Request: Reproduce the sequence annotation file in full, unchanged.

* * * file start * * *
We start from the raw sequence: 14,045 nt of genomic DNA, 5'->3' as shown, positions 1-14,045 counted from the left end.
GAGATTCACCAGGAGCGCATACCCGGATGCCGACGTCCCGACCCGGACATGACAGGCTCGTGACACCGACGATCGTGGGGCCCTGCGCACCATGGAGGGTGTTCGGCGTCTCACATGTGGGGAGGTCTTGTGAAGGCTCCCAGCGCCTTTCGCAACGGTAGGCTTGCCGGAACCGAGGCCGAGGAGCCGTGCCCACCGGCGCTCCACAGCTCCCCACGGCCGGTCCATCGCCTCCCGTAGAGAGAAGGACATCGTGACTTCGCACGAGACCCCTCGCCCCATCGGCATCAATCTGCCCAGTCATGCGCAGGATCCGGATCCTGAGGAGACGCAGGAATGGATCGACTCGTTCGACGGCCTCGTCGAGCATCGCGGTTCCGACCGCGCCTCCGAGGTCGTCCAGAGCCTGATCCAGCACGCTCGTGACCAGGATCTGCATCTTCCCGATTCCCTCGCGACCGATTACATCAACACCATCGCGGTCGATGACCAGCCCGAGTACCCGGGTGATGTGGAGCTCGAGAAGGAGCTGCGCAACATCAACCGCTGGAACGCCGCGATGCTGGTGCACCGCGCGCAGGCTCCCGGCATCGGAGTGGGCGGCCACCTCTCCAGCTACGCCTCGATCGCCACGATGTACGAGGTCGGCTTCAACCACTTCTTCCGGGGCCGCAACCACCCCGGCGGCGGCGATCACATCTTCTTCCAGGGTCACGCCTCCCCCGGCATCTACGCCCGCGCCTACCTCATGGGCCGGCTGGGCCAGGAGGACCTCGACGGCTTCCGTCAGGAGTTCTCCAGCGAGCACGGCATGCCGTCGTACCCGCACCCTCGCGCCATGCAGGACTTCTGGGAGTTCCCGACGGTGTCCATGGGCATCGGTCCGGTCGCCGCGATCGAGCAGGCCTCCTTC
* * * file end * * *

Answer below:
We start from the raw sequence: 14,045 nt of genomic DNA, 5'->3' as shown, positions 1-14,045 counted from the left end.
GAGATTCACCAGGAGCGCATACCCGGATGCCGACGTCCCGACCCGGACATGACAGGCTCGTGACACCGACGATCGTGGGGCCCTGCGCACCATGGAGGGTGTTCGGCGTCTCACATGTGGGGAGGTCTTGTGAAGGCTCCCAGCGCCTTTCGCAACGGTAGGCTTGCCGGAACCGAGGCCGAGGAGCCGTGCCCACCGGCGCTCCACAGCTCCCCACGGCCGGTCCATCGCCTCCCGTAGAGAGAAGGACATCGTGACTTCGCACGAGACCCCTCGCCCCATCGGCATCAATCTGCCCAGTCATGCGCAGGATCCGGATCCTGAGGAGACGCAGGAATGGATCGACTCGTTCGACGGCCTCGTCGAGCATCGCGGTTCCGACCGCGCCTCCGAGGTCGTCCAGAGCCTGATCCAGCACGCTCGTGACCAGGATCTGCATCTTCCCGATTCCCTCGCGACCGATTACATCAACACCATCGCGGTCGATGACCAGCCCGAGTACCCGGGTGATGTGGAGCTCGAGAAGGAGCTGCGCAACATCAACCGCTGGAACGCCGCGATGCTGGTGCACCGCGCGCAGGCTCCCGGCATCGGAGTGGGCGGCCACCTCTCCAGCTACGCCTCGATCGCCACGATGTACGAGGTCGGCTTCAACCACTTCTTCCGGGGCCGCAACCACCCCGGCGGCGGCGATCACATCTTCTTCCAGGGTCACGCCTCCCCCGGCATCTACGCCCGCGCCTACCTCATGGGCCGGCTGGGCCAGGAGGACCTCGACGGCTTCCGTCAGGAGTTCTCCAGCGAGCACGGCATGCCGTCGTACCCGCACCCTCGCGCCATGCAGGACTTCTGGGAGTTCCCGACGGTGTCCATGGGCATCGGTCCGGTCGCCGCGATCGAGCAGGCCTCCTTC